The interest rate on a home loan can be either fixed or variable, but in both cases the periodic repayments include both a portion of the loan principal and interest as well.
Fixed interest rate
As the name implies, fixed home loans have an interest rate that does not change during the fixed rate period, which may be the first 1-5 years of the loan's term, before reverting to a variable rate for the remainder of the term.
During the fixed rate period, monthly repayments never change, and are easier to budget for. But in an interest rate environment where rates generally are falling, having a fixed interest rate could lock you into paying more in interest than you would with a variable rate.
Variable interest rate
Home loans with a variable rate may have a variable interest rate from the very beginning, or revert to a variable rate once the fixed interest term expires. A variable rate can go up or down, often – but by no means always –in line with a change in the Reserve Bank's official cash rate.
Home loans with variable interest rates more difficult to budget for because monthly repayments will vary, but it will benefit the borrower in a market environment where interest rates generally are falling.
Variable interest rate loans also have additional features not generally available with a fixed rate loan, such as an offset bank account and an extra payment and redraw facility.
Offset bank account
An offset bank account is often offered by bank lenders in conjunction with a variable interest rate loan. It operates in the same way as a standard bank transaction account, except that any positive balance in the account is taken into consideration when calculating the interest payable on the remaining home loan principal.
For example, if you had a remaining home loan principal of $345,500, and a deposit balance of $6,250 in your offset account, interest on your home loan at that point would be payable on an amount of $339,250 (i.e. $345,500 minus $6,250), not the full loan principal amount of $345,500.
Extra payment and redraw facility
An extra payment and redraw facility is a further feature often accompanying a variable rate home loan. It gives you the option of making additional loan repayments when you have spare cash available (from a tax refund, for example) to reduce the loan principal. It means that you will pay less interest in total because you will shorten the time it takes to repay the loan in full.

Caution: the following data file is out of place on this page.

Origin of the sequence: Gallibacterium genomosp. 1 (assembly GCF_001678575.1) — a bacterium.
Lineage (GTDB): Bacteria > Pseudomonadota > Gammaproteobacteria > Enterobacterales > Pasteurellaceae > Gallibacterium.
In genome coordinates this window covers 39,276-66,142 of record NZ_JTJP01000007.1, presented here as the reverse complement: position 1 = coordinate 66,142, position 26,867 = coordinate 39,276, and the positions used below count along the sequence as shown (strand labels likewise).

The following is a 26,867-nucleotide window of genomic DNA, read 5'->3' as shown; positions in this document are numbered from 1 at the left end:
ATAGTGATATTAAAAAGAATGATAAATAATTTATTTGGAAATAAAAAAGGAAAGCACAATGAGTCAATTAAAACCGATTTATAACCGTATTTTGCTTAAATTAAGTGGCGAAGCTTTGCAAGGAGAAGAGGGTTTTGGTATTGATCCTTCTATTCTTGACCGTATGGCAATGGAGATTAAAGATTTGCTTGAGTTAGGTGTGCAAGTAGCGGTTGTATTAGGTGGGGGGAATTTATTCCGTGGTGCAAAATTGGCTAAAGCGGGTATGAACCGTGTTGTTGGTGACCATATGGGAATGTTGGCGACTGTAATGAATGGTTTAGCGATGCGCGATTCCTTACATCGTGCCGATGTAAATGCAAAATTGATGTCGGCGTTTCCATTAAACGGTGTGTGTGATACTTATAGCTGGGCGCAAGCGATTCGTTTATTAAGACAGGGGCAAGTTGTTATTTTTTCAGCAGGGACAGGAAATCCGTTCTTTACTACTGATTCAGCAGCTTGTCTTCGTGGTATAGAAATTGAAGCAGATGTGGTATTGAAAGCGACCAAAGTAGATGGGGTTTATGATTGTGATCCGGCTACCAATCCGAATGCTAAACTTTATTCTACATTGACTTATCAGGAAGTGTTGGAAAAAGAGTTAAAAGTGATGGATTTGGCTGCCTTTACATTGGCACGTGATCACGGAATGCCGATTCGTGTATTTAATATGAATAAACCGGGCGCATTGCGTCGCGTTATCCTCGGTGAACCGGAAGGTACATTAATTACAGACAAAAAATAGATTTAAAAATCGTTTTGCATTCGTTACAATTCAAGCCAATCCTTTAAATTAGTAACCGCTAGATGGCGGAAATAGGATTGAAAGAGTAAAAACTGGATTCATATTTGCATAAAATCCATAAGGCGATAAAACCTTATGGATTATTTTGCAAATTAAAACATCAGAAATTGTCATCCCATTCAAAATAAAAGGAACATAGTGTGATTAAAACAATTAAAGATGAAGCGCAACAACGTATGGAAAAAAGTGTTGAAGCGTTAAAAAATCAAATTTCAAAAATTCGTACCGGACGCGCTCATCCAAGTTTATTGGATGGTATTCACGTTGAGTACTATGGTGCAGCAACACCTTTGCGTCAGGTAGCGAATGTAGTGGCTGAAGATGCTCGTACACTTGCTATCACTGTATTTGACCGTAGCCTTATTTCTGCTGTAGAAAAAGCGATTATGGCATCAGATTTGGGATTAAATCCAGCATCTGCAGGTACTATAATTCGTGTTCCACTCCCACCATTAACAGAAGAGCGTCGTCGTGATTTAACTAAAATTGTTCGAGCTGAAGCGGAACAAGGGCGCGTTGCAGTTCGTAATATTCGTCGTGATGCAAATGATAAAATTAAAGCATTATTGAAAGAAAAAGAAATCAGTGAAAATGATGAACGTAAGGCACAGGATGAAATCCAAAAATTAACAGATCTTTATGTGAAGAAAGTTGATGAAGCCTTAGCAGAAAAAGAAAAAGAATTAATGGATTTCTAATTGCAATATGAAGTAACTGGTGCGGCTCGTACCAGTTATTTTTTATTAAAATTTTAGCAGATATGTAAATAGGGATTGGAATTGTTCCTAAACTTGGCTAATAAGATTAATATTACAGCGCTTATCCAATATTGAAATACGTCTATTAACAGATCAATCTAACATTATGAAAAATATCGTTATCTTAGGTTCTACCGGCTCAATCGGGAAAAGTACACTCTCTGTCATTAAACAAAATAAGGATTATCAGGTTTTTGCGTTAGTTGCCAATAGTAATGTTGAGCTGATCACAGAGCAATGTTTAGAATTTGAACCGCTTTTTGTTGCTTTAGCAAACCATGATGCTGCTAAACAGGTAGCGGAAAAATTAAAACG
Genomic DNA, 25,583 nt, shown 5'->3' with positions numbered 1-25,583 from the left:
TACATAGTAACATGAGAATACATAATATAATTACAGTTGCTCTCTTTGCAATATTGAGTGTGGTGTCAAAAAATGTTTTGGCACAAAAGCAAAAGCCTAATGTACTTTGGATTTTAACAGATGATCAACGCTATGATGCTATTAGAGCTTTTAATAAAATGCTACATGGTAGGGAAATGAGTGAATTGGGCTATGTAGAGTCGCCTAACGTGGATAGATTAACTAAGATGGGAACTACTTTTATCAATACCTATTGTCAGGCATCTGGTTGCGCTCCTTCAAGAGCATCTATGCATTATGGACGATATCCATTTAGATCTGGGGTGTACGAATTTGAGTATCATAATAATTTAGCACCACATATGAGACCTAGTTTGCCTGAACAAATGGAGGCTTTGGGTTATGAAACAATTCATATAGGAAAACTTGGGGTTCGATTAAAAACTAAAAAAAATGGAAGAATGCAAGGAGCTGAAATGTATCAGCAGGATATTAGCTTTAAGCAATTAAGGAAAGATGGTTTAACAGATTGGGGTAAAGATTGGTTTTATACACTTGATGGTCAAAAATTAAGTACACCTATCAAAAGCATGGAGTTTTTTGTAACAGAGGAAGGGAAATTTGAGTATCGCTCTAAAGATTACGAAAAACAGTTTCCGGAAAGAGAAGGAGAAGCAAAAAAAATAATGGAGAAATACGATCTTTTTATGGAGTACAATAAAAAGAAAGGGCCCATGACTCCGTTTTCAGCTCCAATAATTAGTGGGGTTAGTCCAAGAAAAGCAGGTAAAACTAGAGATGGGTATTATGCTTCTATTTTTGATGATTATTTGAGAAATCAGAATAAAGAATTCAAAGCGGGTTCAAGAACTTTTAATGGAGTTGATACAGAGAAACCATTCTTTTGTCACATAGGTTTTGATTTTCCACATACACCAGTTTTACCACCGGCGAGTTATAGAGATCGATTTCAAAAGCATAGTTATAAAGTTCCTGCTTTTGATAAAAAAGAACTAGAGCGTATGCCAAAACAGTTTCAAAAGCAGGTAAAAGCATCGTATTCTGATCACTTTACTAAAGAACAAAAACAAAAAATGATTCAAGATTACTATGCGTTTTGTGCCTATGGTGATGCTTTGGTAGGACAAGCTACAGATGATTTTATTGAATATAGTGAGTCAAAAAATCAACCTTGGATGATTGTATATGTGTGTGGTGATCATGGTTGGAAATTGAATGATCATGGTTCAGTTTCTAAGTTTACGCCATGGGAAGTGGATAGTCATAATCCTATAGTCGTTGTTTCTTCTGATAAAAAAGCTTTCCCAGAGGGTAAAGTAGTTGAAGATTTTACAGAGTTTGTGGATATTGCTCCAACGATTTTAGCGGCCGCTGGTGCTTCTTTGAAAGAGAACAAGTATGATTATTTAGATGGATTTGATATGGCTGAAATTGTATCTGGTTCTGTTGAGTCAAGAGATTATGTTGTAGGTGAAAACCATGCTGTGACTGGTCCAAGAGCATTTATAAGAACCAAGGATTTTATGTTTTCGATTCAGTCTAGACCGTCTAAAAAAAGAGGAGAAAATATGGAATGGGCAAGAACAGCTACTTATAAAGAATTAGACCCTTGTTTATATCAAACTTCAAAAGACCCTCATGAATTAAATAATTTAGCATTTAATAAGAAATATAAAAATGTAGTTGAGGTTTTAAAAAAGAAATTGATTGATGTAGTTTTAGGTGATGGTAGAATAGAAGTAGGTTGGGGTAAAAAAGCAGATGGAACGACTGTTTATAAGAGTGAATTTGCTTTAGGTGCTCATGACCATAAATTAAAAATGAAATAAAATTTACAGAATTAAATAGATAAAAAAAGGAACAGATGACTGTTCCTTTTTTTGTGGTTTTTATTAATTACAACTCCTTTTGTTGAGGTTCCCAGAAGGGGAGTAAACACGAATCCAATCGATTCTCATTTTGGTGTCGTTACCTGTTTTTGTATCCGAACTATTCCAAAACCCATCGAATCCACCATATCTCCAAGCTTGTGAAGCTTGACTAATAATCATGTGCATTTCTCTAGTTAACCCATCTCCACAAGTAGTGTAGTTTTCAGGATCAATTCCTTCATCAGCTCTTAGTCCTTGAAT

Should you find, at a later date, that you need access to that extra cash you committed to your home loan, you can withdraw it, usually without penalty, if you also have a redraw facility.
Fixed rate home loans do not normally come with offset accounts and extra payment options, or if they do, there may be significant additional fees involved. That's because the bank has calculated the amount of profit it needs to make on the loan and built it into the fixed interest rate. Offset account and extra repayment options erode that profit and could even turn it into a loss unless extra fees are charged.
Working out which kind of rate is best for you
Whether you decide to go for a variable rate from the start of your loan, or a fixed rate reverting to a variable rate, largely depends on how much budgeting certainty you require in the early years of your loan, and whether you can make good use of the flexibility offered by an offset account and extra payment and redraw facility.
Your credit score will significantly affect the rate you are offered
There are several factors that determine the interest rate your are offered on your loan. They are:
- Your credit score
- The price of the home
- The amount of your deposit as a percentage of the home's value as assessed by the bank
- The loan term
- The interest rate type
- Whether you are an owner-occupier or an investor
Your credit score tops the list because it's usually the most important factor. An excellent credit score will help to secure you a low interest rate, while a poor credit score will see you being offered a much higher rate and make getting loan approval more difficult.
If you're in the market for a home loan you should monitor your credit score constantly, which you can do free of charge right here at Finty. We can also help with some tips on improving your credit score.